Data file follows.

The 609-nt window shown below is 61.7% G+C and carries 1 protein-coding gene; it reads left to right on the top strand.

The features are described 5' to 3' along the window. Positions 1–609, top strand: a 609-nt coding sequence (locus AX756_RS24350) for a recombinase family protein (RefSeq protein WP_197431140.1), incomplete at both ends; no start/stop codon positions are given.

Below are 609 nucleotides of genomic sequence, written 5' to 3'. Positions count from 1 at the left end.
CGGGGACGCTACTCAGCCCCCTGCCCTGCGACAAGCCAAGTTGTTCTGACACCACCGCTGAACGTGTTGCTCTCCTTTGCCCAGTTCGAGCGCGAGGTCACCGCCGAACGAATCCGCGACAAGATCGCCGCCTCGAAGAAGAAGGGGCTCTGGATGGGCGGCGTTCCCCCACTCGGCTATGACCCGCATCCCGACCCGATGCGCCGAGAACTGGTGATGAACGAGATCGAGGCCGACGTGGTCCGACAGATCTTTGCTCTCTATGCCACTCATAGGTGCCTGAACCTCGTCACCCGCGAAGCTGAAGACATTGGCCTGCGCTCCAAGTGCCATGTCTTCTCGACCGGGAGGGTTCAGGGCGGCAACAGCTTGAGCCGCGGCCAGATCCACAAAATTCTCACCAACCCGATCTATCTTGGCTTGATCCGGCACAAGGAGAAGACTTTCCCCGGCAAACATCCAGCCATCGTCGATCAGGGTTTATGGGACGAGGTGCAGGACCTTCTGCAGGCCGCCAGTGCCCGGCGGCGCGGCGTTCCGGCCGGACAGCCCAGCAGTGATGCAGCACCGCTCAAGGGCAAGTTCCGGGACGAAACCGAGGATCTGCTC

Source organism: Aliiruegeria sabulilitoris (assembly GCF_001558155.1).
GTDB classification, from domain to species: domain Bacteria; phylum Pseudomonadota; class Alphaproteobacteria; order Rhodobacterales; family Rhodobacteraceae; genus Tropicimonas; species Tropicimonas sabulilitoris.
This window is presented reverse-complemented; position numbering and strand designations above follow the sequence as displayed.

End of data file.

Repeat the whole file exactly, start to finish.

The 609-nt window shown below is 61.7% G+C and carries 1 protein-coding gene; it reads left to right on the top strand.

The features are described 5' to 3' along the window. Positions 1–609, top strand: a 609-nt coding sequence (locus AX756_RS24350) for a recombinase family protein (RefSeq protein WP_197431140.1), incomplete at both ends; no start/stop codon positions are given.

Below are 609 nucleotides of genomic sequence, written 5' to 3'. Positions count from 1 at the left end.
CGGGGACGCTACTCAGCCCCCTGCCCTGCGACAAGCCAAGTTGTTCTGACACCACCGCTGAACGTGTTGCTCTCCTTTGCCCAGTTCGAGCGCGAGGTCACCGCCGAACGAATCCGCGACAAGATCGCCGCCTCGAAGAAGAAGGGGCTCTGGATGGGCGGCGTTCCCCCACTCGGCTATGACCCGCATCCCGACCCGATGCGCCGAGAACTGGTGATGAACGAGATCGAGGCCGACGTGGTCCGACAGATCTTTGCTCTCTATGCCACTCATAGGTGCCTGAACCTCGTCACCCGCGAAGCTGAAGACATTGGCCTGCGCTCCAAGTGCCATGTCTTCTCGACCGGGAGGGTTCAGGGCGGCAACAGCTTGAGCCGCGGCCAGATCCACAAAATTCTCACCAACCCGATCTATCTTGGCTTGATCCGGCACAAGGAGAAGACTTTCCCCGGCAAACATCCAGCCATCGTCGATCAGGGTTTATGGGACGAGGTGCAGGACCTTCTGCAGGCCGCCAGTGCCCGGCGGCGCGGCGTTCCGGCCGGACAGCCCAGCAGTGATGCAGCACCGCTCAAGGGCAAGTTCCGGGACGAAACCGAGGATCTGCTC

Source organism: Aliiruegeria sabulilitoris (assembly GCF_001558155.1).
GTDB classification, from domain to species: domain Bacteria; phylum Pseudomonadota; class Alphaproteobacteria; order Rhodobacterales; family Rhodobacteraceae; genus Tropicimonas; species Tropicimonas sabulilitoris.
This window is presented reverse-complemented; position numbering and strand designations above follow the sequence as displayed.